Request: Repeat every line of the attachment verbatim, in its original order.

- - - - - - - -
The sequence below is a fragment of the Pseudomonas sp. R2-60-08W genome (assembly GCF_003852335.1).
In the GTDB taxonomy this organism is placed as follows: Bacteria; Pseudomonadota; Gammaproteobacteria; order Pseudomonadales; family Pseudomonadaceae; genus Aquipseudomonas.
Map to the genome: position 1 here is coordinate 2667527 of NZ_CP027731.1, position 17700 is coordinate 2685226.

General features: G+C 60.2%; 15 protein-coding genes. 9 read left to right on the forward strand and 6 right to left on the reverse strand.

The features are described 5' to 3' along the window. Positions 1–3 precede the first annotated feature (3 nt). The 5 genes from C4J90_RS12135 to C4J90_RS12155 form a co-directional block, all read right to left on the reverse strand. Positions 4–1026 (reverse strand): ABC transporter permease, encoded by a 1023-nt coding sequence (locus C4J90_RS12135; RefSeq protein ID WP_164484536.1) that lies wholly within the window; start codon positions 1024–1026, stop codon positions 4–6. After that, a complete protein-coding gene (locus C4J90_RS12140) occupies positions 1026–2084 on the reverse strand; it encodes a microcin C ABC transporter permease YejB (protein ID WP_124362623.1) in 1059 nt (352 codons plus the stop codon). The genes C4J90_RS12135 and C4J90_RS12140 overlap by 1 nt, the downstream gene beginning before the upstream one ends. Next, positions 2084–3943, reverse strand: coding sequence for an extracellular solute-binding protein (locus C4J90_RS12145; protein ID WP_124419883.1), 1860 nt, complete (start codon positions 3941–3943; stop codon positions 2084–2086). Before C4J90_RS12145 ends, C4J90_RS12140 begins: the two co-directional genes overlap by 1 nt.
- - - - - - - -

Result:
The sequence below is a fragment of the Pseudomonas sp. R2-60-08W genome (assembly GCF_003852335.1).
In the GTDB taxonomy this organism is placed as follows: Bacteria; Pseudomonadota; Gammaproteobacteria; order Pseudomonadales; family Pseudomonadaceae; genus Aquipseudomonas.
Map to the genome: position 1 here is coordinate 2667527 of NZ_CP027731.1, position 17700 is coordinate 2685226.

General features: G+C 60.2%; 15 protein-coding genes. 9 read left to right on the forward strand and 6 right to left on the reverse strand.

The features are described 5' to 3' along the window. Positions 1–3 precede the first annotated feature (3 nt). The 5 genes from C4J90_RS12135 to C4J90_RS12155 form a co-directional block, all read right to left on the reverse strand. Positions 4–1026 (reverse strand): ABC transporter permease, encoded by a 1023-nt coding sequence (locus C4J90_RS12135; RefSeq protein ID WP_164484536.1) that lies wholly within the window; start codon positions 1024–1026, stop codon positions 4–6. After that, a complete protein-coding gene (locus C4J90_RS12140) occupies positions 1026–2084 on the reverse strand; it encodes a microcin C ABC transporter permease YejB (protein ID WP_124362623.1) in 1059 nt (352 codons plus the stop codon). The genes C4J90_RS12135 and C4J90_RS12140 overlap by 1 nt, the downstream gene beginning before the upstream one ends. Next, positions 2084–3943, reverse strand: coding sequence for an extracellular solute-binding protein (locus C4J90_RS12145; protein ID WP_124419883.1), 1860 nt, complete (start codon positions 3941–3943; stop codon positions 2084–2086). Before C4J90_RS12145 ends, C4J90_RS12140 begins: the two co-directional genes overlap by 1 nt.